Last edited by nukecad; 02-12-2018 at 10:21 AM.
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  3. #3
    Senior Member nukecad's Avatar
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    From the Birmingham Community Law centre:
    http://birminghamclc.org.uk/wb-upper-tribunal-service/
    The only ground for appealing to the UT against the FTT decision is that the FTT has made an ‘error of law’. Both the benefit claimant and the decision-maker can appeal to the UT. An error of law is one of the following:

    • The tribunal got the law wrong or misinterpreted it.
    • There is no evidence to support its decision.
    • The facts it found are such that, had it acted reasonably, and interpreted the law correctly, it could not have made the decision it did.
    • There is a breach of the rules of natural justice.
    • It does not give proper findings of fact or provide adequate reasons for its decision.

    That webpage also tells you how to go about getting permission to appeal to the Upper Tribunal, and what happens then.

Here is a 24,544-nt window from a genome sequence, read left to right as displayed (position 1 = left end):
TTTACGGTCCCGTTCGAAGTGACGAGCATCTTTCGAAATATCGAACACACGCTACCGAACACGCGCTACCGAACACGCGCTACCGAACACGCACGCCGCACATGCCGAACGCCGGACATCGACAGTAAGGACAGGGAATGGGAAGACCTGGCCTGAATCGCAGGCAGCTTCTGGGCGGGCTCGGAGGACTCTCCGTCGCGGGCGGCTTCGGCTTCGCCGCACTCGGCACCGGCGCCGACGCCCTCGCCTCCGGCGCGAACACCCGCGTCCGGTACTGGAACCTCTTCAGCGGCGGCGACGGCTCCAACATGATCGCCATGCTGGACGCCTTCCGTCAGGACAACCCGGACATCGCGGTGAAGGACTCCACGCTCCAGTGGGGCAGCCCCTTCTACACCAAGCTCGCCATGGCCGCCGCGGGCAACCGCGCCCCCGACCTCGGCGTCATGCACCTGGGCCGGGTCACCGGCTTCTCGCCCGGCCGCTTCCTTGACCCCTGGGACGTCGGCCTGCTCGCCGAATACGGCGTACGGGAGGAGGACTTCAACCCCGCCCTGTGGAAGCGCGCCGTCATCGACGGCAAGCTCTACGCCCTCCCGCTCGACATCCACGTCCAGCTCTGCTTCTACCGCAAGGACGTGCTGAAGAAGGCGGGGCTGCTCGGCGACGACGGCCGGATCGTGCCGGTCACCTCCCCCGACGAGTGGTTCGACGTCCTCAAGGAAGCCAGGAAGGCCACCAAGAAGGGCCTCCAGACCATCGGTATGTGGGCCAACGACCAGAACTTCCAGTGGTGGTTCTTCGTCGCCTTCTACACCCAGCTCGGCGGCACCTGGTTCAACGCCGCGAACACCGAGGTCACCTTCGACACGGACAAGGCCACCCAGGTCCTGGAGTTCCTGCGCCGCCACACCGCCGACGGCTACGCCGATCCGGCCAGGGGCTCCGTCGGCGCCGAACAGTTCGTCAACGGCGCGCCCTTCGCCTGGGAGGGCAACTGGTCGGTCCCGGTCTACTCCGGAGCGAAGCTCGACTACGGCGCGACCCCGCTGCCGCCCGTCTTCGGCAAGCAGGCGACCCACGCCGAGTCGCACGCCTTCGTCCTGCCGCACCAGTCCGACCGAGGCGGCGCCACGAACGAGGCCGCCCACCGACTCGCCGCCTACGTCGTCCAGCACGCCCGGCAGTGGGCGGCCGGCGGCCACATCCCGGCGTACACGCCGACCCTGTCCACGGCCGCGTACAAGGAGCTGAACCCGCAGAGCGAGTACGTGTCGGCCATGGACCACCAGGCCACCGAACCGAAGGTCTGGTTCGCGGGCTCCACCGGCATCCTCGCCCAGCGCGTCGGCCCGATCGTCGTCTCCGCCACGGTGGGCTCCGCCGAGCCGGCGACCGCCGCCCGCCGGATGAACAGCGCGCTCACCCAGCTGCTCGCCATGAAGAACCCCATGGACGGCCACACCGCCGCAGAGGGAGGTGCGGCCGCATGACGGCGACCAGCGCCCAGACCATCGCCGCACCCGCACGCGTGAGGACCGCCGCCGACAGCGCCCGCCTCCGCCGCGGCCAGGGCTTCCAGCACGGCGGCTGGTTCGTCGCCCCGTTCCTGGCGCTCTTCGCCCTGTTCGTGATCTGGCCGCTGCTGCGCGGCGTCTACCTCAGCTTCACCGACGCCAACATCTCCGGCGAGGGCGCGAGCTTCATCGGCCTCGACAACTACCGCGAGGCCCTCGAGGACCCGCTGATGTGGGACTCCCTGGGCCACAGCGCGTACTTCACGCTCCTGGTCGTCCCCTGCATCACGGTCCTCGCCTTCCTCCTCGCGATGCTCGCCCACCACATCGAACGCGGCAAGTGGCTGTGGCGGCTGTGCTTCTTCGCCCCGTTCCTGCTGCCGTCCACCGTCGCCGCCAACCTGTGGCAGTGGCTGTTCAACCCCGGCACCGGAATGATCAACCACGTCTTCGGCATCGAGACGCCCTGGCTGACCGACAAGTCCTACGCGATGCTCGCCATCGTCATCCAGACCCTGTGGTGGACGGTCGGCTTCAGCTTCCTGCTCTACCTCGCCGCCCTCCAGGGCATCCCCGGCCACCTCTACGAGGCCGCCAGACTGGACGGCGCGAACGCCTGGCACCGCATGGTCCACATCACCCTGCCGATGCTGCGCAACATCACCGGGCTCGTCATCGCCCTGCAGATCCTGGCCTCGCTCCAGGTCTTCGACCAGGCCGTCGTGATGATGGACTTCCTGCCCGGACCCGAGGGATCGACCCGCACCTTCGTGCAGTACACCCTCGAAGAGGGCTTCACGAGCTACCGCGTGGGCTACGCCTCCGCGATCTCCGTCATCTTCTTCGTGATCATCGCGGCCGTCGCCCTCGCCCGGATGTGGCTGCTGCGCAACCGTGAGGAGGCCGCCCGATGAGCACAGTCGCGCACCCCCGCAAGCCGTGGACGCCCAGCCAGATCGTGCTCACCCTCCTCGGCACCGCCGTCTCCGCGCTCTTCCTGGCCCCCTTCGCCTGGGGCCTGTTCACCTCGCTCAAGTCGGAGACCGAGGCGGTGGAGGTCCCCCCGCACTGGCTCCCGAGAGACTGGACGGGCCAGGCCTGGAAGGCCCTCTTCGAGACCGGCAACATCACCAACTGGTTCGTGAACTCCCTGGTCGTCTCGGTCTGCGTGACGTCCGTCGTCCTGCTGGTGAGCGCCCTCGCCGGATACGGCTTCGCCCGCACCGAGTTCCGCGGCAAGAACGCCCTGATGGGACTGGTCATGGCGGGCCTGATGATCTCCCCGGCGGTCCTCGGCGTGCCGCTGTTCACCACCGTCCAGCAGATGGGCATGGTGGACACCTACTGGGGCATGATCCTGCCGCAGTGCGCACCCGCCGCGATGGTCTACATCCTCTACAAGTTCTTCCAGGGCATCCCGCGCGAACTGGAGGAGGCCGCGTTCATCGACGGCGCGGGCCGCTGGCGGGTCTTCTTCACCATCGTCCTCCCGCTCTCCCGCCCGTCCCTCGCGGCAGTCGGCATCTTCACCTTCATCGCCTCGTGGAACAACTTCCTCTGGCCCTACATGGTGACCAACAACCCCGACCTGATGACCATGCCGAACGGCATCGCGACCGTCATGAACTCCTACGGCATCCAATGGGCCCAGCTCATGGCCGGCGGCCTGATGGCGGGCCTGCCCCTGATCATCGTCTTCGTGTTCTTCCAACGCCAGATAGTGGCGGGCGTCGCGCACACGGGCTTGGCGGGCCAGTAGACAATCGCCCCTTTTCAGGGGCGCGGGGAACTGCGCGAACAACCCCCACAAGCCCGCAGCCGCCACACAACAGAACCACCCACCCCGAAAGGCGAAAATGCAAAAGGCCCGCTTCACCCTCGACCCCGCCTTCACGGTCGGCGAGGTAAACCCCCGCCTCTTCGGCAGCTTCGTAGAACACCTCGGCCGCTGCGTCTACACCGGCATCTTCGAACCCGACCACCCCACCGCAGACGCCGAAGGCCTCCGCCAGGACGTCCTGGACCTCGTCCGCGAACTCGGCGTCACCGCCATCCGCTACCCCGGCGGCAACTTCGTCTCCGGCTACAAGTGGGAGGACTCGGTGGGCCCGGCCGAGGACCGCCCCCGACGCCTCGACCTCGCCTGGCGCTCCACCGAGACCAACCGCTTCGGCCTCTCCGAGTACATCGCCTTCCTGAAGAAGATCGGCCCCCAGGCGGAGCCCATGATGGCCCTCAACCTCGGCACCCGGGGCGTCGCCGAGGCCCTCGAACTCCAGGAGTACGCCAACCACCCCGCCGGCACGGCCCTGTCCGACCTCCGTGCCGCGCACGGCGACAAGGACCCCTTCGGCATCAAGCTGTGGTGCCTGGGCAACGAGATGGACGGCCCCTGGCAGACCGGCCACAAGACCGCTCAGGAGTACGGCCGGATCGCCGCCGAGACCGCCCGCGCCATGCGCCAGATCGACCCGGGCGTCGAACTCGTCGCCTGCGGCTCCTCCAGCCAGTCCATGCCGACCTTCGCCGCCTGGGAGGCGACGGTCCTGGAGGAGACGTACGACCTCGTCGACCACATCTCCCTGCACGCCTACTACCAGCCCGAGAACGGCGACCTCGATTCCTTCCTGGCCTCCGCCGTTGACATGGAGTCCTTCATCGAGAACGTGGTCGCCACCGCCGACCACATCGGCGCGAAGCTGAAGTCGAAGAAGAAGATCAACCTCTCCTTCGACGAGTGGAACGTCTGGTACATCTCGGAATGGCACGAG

Last edited by nukecad; 02-12-2018 at 03:09 PM.
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  4. #4
    Quote Originally Posted by nukecad View Post
    From the Birmingham Community Law centre:
    http://birminghamclc.org.uk/wb-upper-tribunal-service/


    That webpage also tells you how to go about getting permission to appeal to the Upper Tribunal, and what happens then.
    nukecad would it be deemed an error in law if an appeal was postponed on the day, because the DWP gave the wrong number for the correct Judge and HMCTS only identified that alleged fact 2 hours before a hearing?